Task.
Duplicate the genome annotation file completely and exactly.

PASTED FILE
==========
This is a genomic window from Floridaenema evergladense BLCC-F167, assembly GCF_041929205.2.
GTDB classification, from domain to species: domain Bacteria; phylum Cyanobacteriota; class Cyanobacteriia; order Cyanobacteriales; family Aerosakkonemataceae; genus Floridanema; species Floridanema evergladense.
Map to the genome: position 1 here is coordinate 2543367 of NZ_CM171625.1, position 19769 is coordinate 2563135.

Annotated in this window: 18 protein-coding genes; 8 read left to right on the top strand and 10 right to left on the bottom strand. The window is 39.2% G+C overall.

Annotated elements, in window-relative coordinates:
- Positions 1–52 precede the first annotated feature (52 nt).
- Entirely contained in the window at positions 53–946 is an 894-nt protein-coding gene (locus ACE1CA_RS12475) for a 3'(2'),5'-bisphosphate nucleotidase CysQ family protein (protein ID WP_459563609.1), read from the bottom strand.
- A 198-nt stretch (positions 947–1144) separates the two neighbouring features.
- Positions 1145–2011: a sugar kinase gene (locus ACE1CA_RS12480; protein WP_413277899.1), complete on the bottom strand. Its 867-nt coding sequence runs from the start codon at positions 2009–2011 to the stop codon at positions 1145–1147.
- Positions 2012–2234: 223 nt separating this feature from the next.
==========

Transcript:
This is a genomic window from Floridaenema evergladense BLCC-F167, assembly GCF_041929205.2.
GTDB classification, from domain to species: domain Bacteria; phylum Cyanobacteriota; class Cyanobacteriia; order Cyanobacteriales; family Aerosakkonemataceae; genus Floridanema; species Floridanema evergladense.
Map to the genome: position 1 here is coordinate 2543367 of NZ_CM171625.1, position 19769 is coordinate 2563135.

Annotated in this window: 18 protein-coding genes; 8 read left to right on the top strand and 10 right to left on the bottom strand. The window is 39.2% G+C overall.

Annotated elements, in window-relative coordinates:
- Positions 1–52 precede the first annotated feature (52 nt).
- Entirely contained in the window at positions 53–946 is an 894-nt protein-coding gene (locus ACE1CA_RS12475) for a 3'(2'),5'-bisphosphate nucleotidase CysQ family protein (protein ID WP_459563609.1), read from the bottom strand.
- A 198-nt stretch (positions 947–1144) separates the two neighbouring features.
- Positions 1145–2011: a sugar kinase gene (locus ACE1CA_RS12480; protein WP_413277899.1), complete on the bottom strand. Its 867-nt coding sequence runs from the start codon at positions 2009–2011 to the stop codon at positions 1145–1147.
- Positions 2012–2234: 223 nt separating this feature from the next.